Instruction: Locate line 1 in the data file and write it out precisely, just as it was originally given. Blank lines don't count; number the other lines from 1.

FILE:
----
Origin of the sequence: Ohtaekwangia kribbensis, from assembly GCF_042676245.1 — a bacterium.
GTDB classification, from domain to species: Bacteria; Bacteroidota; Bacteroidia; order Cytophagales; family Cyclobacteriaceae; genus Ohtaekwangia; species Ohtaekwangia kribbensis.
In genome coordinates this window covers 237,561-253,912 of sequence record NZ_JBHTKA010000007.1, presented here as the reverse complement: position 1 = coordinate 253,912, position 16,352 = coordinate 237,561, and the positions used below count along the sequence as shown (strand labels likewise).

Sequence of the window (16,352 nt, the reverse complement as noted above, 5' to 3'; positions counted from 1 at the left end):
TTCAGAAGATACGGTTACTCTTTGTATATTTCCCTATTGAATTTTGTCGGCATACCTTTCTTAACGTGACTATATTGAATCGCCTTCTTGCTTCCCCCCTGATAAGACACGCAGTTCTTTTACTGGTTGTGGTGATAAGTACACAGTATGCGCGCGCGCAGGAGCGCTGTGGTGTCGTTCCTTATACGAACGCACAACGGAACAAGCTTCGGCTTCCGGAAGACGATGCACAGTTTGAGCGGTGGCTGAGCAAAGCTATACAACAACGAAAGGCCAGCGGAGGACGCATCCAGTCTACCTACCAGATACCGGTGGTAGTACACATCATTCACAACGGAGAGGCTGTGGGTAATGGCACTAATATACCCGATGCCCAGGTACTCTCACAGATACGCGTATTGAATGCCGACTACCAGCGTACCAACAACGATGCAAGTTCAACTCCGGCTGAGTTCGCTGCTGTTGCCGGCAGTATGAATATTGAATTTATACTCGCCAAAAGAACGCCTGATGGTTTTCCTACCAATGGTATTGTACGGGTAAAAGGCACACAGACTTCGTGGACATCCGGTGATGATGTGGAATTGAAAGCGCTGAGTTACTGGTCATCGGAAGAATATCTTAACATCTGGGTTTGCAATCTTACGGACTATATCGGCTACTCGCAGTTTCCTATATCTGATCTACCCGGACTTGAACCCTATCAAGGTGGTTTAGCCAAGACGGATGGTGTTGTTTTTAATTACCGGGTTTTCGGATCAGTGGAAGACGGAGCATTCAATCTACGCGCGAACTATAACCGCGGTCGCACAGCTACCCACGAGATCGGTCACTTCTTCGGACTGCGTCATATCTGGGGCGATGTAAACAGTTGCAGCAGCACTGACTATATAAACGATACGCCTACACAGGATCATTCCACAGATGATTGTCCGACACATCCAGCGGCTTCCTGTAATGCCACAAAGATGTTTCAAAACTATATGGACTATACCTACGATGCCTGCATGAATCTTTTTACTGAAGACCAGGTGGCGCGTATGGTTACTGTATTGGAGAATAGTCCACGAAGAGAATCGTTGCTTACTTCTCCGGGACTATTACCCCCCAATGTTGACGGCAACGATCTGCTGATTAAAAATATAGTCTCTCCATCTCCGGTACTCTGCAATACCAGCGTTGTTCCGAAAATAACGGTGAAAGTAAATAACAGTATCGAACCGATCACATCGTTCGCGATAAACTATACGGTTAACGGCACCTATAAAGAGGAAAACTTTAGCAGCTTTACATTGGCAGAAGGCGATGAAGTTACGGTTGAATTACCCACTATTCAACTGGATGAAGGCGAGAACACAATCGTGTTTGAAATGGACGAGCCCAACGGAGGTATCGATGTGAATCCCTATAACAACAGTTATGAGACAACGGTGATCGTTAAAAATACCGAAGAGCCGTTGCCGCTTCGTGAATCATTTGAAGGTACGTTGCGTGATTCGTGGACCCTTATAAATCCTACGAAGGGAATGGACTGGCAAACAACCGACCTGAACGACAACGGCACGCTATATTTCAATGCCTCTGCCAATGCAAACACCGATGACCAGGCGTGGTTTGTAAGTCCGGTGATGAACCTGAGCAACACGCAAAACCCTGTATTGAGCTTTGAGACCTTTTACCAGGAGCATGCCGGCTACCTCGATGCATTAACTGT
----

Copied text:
Origin of the sequence: Ohtaekwangia kribbensis, from assembly GCF_042676245.1 — a bacterium.